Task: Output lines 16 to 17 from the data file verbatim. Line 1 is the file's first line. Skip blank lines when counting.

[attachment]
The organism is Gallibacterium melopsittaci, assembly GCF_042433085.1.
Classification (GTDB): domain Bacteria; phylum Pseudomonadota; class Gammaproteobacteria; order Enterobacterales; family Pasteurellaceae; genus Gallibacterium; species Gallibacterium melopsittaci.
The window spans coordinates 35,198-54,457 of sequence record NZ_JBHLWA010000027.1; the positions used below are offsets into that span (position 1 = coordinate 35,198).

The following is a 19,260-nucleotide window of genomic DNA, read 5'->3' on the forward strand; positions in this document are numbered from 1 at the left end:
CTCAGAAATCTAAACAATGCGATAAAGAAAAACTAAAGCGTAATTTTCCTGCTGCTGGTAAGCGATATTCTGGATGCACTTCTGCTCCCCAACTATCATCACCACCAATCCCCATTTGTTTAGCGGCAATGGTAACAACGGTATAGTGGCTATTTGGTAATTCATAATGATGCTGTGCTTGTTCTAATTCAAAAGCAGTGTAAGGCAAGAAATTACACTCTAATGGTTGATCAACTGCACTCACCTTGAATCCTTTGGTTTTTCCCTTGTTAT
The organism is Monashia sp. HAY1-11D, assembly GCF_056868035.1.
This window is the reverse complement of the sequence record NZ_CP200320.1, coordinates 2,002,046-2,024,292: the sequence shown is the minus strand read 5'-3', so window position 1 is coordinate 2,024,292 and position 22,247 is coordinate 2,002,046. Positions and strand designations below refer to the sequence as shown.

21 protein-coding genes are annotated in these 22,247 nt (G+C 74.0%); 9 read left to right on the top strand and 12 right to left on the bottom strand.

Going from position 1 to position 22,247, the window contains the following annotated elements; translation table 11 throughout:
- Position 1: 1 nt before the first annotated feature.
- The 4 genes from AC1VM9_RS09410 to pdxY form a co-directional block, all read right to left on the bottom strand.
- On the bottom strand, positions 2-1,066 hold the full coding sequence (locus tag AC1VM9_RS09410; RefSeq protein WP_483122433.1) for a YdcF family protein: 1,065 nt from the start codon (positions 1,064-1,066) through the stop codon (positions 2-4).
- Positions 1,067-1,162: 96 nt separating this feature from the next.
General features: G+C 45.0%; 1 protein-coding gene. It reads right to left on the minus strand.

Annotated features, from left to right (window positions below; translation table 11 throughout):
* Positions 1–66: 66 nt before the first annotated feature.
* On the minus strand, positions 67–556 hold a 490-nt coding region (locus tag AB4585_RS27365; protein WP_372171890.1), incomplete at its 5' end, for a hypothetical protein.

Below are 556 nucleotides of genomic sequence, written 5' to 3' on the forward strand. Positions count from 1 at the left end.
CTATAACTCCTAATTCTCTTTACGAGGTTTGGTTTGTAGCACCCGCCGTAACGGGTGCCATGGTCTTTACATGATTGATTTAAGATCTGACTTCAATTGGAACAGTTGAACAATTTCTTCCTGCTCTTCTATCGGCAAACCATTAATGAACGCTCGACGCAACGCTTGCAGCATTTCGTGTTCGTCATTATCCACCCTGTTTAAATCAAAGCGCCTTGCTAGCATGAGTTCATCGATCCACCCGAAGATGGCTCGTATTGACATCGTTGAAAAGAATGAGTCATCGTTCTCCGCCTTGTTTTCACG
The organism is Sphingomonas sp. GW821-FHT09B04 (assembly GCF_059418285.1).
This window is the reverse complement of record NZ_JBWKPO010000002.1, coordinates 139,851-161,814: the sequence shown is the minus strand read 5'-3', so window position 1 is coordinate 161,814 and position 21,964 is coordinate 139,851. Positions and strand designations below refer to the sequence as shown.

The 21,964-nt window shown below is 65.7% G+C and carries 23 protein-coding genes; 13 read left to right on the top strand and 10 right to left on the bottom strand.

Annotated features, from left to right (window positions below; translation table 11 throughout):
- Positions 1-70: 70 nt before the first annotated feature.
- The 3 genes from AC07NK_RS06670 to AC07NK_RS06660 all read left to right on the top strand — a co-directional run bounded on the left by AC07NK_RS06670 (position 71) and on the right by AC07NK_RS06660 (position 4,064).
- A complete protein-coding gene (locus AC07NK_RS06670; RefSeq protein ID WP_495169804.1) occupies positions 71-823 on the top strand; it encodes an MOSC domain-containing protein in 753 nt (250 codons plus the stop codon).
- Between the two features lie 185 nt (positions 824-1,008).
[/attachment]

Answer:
* Positions 1–66: 66 nt before the first annotated feature.
* On the minus strand, positions 67–556 hold a 490-nt coding region (locus tag AB4585_RS27365; protein WP_372171890.1), incomplete at its 5' end, for a hypothetical protein.